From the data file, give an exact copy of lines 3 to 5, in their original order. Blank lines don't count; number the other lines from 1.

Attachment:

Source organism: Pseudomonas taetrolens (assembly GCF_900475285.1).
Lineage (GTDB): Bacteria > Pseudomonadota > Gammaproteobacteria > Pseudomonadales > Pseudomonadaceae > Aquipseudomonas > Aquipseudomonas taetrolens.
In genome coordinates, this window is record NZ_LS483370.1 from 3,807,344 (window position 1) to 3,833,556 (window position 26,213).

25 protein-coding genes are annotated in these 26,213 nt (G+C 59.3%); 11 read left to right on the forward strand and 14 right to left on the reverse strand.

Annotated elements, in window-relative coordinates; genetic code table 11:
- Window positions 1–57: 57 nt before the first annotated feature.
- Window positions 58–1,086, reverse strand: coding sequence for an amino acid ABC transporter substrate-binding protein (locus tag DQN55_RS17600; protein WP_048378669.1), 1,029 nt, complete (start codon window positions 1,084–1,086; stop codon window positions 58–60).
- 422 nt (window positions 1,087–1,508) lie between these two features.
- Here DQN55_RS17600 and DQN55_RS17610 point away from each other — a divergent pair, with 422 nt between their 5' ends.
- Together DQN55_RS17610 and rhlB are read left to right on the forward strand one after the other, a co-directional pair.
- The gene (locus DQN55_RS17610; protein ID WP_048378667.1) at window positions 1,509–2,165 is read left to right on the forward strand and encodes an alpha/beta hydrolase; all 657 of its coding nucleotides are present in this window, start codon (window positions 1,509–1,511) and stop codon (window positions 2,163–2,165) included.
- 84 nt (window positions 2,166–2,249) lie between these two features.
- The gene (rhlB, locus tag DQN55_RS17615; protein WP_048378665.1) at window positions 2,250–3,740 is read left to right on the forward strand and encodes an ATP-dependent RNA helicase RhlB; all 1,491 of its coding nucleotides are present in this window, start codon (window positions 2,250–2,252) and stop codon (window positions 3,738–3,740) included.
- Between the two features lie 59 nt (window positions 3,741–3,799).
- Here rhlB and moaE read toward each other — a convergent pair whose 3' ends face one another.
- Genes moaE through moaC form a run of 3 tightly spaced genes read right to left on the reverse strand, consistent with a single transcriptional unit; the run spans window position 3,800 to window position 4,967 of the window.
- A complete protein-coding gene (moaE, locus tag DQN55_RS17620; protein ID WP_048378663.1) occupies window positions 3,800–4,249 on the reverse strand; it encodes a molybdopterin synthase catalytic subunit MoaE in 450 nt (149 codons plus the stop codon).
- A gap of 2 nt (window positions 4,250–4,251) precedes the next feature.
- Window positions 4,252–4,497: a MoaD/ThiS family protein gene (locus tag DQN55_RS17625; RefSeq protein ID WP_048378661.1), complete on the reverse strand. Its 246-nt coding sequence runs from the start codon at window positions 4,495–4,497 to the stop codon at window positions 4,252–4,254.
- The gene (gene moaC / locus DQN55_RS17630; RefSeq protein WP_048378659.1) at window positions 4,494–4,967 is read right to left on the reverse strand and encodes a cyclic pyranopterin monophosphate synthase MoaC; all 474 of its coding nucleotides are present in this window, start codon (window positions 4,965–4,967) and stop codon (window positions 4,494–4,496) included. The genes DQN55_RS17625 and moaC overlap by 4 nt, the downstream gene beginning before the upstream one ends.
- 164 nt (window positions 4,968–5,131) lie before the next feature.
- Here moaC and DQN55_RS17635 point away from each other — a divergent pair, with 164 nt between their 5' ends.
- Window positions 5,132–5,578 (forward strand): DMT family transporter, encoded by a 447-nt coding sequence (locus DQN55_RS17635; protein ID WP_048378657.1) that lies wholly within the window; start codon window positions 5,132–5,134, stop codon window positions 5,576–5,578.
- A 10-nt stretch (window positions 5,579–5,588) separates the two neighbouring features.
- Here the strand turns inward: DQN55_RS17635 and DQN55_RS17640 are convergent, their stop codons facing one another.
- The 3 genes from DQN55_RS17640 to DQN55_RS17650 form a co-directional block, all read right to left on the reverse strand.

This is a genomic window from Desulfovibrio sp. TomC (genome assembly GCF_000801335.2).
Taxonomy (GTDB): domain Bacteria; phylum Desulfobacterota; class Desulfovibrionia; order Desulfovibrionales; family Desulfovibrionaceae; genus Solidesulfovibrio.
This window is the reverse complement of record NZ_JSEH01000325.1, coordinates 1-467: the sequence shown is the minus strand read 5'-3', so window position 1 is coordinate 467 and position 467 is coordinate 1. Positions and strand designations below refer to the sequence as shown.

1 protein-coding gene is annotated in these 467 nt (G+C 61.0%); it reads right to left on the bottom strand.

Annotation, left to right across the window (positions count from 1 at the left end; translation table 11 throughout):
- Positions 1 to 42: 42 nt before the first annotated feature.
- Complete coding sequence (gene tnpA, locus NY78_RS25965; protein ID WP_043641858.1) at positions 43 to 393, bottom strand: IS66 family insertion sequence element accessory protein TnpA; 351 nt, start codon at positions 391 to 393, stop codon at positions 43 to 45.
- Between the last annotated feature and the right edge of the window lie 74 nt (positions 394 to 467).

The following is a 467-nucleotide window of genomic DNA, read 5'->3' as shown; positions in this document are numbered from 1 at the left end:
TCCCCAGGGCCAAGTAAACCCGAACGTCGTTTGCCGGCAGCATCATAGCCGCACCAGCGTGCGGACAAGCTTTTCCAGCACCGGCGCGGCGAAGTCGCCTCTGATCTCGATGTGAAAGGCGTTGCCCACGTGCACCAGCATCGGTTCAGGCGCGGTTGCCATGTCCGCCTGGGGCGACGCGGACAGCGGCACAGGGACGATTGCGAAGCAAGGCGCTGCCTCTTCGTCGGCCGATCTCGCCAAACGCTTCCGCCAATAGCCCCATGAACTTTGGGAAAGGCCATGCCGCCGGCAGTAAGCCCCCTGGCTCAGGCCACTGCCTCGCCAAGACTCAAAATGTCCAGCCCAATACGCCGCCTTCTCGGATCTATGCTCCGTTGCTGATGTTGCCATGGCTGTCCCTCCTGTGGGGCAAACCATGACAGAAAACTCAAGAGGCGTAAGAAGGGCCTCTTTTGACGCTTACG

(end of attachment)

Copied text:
In genome coordinates, this window is record NZ_LS483370.1 from 3,807,344 (window position 1) to 3,833,556 (window position 26,213).

25 protein-coding genes are annotated in these 26,213 nt (G+C 59.3%); 11 read left to right on the forward strand and 14 right to left on the reverse strand.

Annotated elements, in window-relative coordinates; genetic code table 11: